It’s everything a literary masterpiece should be. And I think, at novel’s end, after Janie Crawford has told her life story, readers will share Phoeby Watson’s reaction, “’Lawd!’ Phoeby breathed out heavily, “Ah done growed ten feet higher from jus’ listenin’ tuh you, Janie.” Recommended by Mike.

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  • The New Black Vanguard: Photography Between Art and Fashion

    2019

    I adored this bold, stunning look at the ways young black photographers are merging fashion and photography to create an entirely new language for what is considered beautiful and aesthetically vital. Recommended by Mimosa.

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  • The Underground Railroad: A Novel

    2016 by Whitehead, Colson

    Best use of magical realism ever, in my honest opinion. Winner of the 2017 Pulitzer Prize in Fiction. Recommended by Shelley.

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  • Kindred

    2003 by Butler, Octavia E.

    A classic science fiction time travel story taking its readers into the depths of the Antebellum South. Powerful! Recommended by Megan.

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  • Another

    2019 by Robinson, Christian

    A brave little girl awakens to see her cat escaping through a bright portal in the wall, so obviously she has to follow him. What follows is a whimsical journey, inside out, around, up, down, and through - her stoic cat always leading the way, until they are home again. And everything is as it should be. Probably. Recommended by Caitlin.

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  • The First Part Last

    2003 by Johnson, Angela

    This is a spare, beautiful book about Bobby, a sixteen-year-old father, living in New York City and the struggles he faces as he tries to be a good parent to his baby girl, Feather, while surviving high school. Recommended by Jarrett.

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  • Kara Walker: Narratives of A Negress

    2003 by Walker, Kara Elizabeth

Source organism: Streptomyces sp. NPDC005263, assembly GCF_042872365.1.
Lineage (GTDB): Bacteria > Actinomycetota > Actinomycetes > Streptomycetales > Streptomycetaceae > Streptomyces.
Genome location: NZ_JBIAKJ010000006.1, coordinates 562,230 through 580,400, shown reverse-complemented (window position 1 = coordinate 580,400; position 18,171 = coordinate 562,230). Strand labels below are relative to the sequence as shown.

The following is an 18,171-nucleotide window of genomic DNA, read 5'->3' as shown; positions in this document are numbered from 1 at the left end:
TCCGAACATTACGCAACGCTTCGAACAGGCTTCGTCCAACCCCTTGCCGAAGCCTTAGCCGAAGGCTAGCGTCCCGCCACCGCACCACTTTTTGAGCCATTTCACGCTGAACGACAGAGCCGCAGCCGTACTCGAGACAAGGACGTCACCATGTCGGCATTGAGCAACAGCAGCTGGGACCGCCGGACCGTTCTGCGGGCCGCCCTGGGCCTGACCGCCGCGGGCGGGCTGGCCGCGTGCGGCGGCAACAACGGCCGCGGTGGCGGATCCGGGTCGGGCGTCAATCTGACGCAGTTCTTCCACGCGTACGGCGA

This book is a survey of one of the many compelling ways Walker presents visions of abject horror through accessible means. Recommended by Adam.

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  • Get A Life, Chloe Brown: A Novel

    2019 by Hibbert, Talia

    A sweet, realistic romance that had the most adorable, flirty relationship. I love Red and Chloe and loved how their past hurts influenced but didn’t derail their new relationship. Recommended by Lynnanne.

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  • The Proposal

    2018 by Guillory, Jasmine

    I love everything by Jasmine Guillory, although I think this is my favorite. From an incredibly memorable opening, to great sizzling chemistry between the main characters, to tremendous supporting characters, it’s just a great romance-forward read. Recommended by Amy.

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  • The Bluest Eye

    2000 by Morrison, Toni

    My favorite Morrison novel tells the story from the point of view of a young girl who wants blue eyes, which she believes will make her noticeable and beautiful. Touching and so very sweet, Morrison’s poignant words fill the pages with heart and soul. Recommended by Cecilia.

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  • The Beast

    2003 by Myers, Walter Dean

    The late Walter Dean Myers remains one of the greatest writers for youth in American history. This book - about addiction, privilege, racial identity, questions of home, and what we owe our friends in their darkest times - is Myers at his most openly vulnerable, meditative, and assured. Recommended by Jarrett.

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  • Angels Landing

    2012 by Alers, Rochelle

    Charming, sweet and sexy real estate love story set in a Lowcountry. Recommended by Megan.

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  • Parker Looks up: An Extraordinary Moment

    2019 by Curry, Parker

    Parker is truly an inspiration! In one extraordinary moment, she sees someone who reminds her of other important but familiar people, envisions a world of amazing possibilities for her future, and then shares her story with others so they can do the same. Recommended by Lori.

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  • Another Country

    2013 by Baldwin, James

    Baldwin had the uncanny ability to delve so deeply in the psyches of his characters that his fiction is often shocking to read. No American author, save for Toni Morrison in my opinion, has ever written so deeply from the unconscious where trauma lives and breathes its fire. Recommended by Jarrett.